Well, we cannot recommend two stocks and a bond! So, had to remove the $TVC and run Phase 2 again. The challenge was that the initial 119 stocks might have been influenced by the inclusion of $TVC, so we also added 31 incremental stocks that were selected in the 2nd and 3rd best portfolios. We were up to 150 stocks heading back into Phase 2.
We had a significant trade-off to make with this choice of 150 stocks. The D-Wave Advantage 1.1 can embed a maximum of ~160 fully-embedded vertices, or cliques (clique = stock). However, we have only ever successfully run 138 stocks on the D-Wave. By selecting 150 top stocks, we believe we had a better chance of selecting a great portfolio (from 150 ‘allstars’ instead of only 118), but we gave up the chance of running this one quantum.
Our Particle Swarm Optimizer (PSO) solver is also a new addition. In this run of 150 stocks, it picked a three-stock portfolio which selected two of the finalists, and added a third, new stock. It received a slightly worse CQNS score. FYI, we use Pyswarm in python to power our PSO.
Findings from our second Phase 2 run (150 stocks). We had concurrence and convergence across our solvers to the same three-stock portfolio, which had the best CQNS rating. Our Bespoke simulated annealer picked a four-stock solution with a slightly worse rating (it added a 4th stock), and we chose that portfolio for publication. There are still choices to make in selecting portfolios for our clients, or general population readers.
So, how did this portfolio perform on its first day? Pretty well.
A few notes:
We do not have a position in any of the stocks mentioned in this article, nor do we intend to initiate a position in the next 24 hours.
We like exchange-listed stocks (vs. OTC) because of the added liquidity, visibility and compliance protection they provide. BTW: this does not mean they will pay a dividend next year.
We add $KELYA to our tracking as $KELYB is thinly traded compared to $KELYA. Experienced investors would most likely want to hold $KELYA due to greater liquidity and price transparency through trading volume.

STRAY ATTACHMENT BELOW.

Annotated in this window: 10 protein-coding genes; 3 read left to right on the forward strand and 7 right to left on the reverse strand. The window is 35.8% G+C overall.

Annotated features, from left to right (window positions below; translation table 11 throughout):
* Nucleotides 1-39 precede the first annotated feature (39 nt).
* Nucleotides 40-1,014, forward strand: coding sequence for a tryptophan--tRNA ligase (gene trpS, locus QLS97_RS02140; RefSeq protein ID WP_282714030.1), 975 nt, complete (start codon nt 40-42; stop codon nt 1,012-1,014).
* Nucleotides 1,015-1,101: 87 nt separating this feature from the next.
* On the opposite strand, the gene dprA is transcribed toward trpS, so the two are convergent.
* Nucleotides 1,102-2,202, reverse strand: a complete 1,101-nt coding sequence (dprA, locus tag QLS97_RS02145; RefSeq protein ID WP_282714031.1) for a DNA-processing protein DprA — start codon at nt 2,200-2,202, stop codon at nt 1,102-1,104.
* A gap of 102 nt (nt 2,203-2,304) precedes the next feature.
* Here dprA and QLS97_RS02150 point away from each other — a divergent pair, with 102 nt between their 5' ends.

Data downloaded: January 4, 2021, overnight after market close.
Validation: Dividends paid in the measurement period (252 prior trading days). Positive BETA, and adjusted close prices > 0, and continuously traded for the 252 trading days.
Exchanges: NYSE, NASDAQ Global Select Markets (Q) (SM), NASDAQ Global Markets (G) (SM), NYSEAmerican
No income funds, no preferreds, no bonds (we hope), common stocks.
We are not brokers. We are not investment advisors. We are not registered with FINRA. This is not investment advice. Please do your own due diligence and research before investing. Investments in equities can and do lose money. Please be careful and only invest what you can afford to lose.
These stocks are part of a portfolio (a buy and hold portfolio) that has the lowest Chicago Quantum Net Score. For more info, please read our research here:
Stock 1: D.R. Horton, Inc, $DHI
Consumer Cyclical — they make and sell houses
Stock 2: Kelly Services, Inc. $KELYB
Workforce and employment solutions
Stock 3: Silgan Holdings Inc. $SLGN, 13,200 employees
Manufacture and sell rigid consumer packaging & (industrial and chemical applications): Metal, closures, plastics (tin cans)
Stock 4: Wipro Limited $WIT
Indian-based information services provider with 185K employees
The effects of the CQNS can be expected to last 10% of the trading days that went into the analysis: Analysis: 252 trading days. Effect: 25 trading days (we have seen up to 35 days).
For more information about this relatively complex topic, please visit our website at WWW.CHICAGOQUANTUM.COM or contact me directly.
Thank you for your interest.